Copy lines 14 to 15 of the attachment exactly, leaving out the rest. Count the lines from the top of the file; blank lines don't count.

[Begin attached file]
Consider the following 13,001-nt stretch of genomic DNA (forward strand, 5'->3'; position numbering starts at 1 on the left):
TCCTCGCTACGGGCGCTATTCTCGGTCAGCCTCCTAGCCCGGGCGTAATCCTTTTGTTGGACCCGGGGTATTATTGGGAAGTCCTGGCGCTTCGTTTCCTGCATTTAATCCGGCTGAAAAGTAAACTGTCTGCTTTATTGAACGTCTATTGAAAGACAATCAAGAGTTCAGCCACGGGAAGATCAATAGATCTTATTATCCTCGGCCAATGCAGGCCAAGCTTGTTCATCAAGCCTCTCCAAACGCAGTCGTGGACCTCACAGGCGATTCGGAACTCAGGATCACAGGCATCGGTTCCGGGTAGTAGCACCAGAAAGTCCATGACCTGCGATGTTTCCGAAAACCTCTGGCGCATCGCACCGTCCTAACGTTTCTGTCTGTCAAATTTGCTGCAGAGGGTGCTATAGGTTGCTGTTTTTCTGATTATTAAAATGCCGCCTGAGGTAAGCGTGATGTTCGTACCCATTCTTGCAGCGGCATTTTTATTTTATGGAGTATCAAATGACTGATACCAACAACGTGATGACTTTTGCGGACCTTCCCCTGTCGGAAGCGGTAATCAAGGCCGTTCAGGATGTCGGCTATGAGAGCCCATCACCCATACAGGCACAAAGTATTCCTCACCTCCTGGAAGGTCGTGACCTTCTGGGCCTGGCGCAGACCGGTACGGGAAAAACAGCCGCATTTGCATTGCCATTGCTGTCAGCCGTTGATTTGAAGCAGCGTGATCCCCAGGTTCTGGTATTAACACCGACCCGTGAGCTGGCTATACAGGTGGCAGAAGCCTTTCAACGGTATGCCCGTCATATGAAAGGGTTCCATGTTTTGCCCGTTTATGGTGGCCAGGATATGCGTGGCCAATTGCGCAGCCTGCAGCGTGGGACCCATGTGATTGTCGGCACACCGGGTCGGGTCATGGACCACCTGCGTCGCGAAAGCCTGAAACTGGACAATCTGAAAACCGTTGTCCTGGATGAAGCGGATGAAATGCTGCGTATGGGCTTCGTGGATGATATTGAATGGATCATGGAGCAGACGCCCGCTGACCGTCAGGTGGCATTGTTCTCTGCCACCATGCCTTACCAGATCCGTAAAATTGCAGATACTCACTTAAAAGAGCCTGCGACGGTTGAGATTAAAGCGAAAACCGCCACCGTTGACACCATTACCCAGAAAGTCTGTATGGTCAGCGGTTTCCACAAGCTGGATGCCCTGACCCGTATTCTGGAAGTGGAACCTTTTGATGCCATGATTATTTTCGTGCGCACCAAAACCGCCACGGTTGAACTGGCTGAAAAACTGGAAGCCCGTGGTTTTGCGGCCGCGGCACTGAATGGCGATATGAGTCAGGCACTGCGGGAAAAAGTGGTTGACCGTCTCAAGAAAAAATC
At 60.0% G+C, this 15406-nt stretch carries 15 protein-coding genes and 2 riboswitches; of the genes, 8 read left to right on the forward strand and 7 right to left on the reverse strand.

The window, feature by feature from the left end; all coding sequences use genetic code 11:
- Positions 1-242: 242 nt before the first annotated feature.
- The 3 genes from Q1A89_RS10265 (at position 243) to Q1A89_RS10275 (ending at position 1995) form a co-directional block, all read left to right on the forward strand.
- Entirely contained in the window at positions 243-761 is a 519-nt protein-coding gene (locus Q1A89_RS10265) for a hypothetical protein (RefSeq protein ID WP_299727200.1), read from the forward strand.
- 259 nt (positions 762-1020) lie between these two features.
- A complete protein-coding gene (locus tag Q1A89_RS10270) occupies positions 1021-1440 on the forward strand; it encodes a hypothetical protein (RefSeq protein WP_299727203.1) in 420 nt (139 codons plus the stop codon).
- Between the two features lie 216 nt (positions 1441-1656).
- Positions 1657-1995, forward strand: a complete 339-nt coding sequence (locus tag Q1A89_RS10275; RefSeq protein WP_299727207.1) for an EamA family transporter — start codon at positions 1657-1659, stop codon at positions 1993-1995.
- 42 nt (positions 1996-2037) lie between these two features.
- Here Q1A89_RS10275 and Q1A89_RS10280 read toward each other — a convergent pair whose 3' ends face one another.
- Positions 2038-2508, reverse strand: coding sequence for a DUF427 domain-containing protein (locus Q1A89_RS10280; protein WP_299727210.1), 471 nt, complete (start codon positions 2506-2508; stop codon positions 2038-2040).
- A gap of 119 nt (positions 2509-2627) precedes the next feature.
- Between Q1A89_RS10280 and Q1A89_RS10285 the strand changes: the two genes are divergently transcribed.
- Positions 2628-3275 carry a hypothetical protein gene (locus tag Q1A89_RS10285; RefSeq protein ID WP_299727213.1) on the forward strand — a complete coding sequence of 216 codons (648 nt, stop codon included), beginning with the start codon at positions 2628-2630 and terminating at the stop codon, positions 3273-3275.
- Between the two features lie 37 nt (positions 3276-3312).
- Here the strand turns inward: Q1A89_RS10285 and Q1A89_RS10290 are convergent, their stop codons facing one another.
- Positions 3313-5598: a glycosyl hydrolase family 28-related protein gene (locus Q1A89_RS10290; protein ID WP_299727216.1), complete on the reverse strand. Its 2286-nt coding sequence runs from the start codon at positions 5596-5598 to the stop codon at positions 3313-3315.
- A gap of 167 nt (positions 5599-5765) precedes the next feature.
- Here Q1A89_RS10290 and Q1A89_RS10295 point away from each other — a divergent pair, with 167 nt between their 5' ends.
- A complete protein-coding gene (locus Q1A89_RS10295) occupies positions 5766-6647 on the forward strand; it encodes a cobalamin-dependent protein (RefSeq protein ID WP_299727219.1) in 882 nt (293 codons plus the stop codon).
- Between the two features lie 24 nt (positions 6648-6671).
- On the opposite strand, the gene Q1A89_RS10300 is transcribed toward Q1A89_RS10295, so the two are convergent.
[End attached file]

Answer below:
- Positions 2038-2508, reverse strand: coding sequence for a DUF427 domain-containing protein (locus Q1A89_RS10280; protein WP_299727210.1), 471 nt, complete (start codon positions 2506-2508; stop codon positions 2038-2040).
- A gap of 119 nt (positions 2509-2627) precedes the next feature.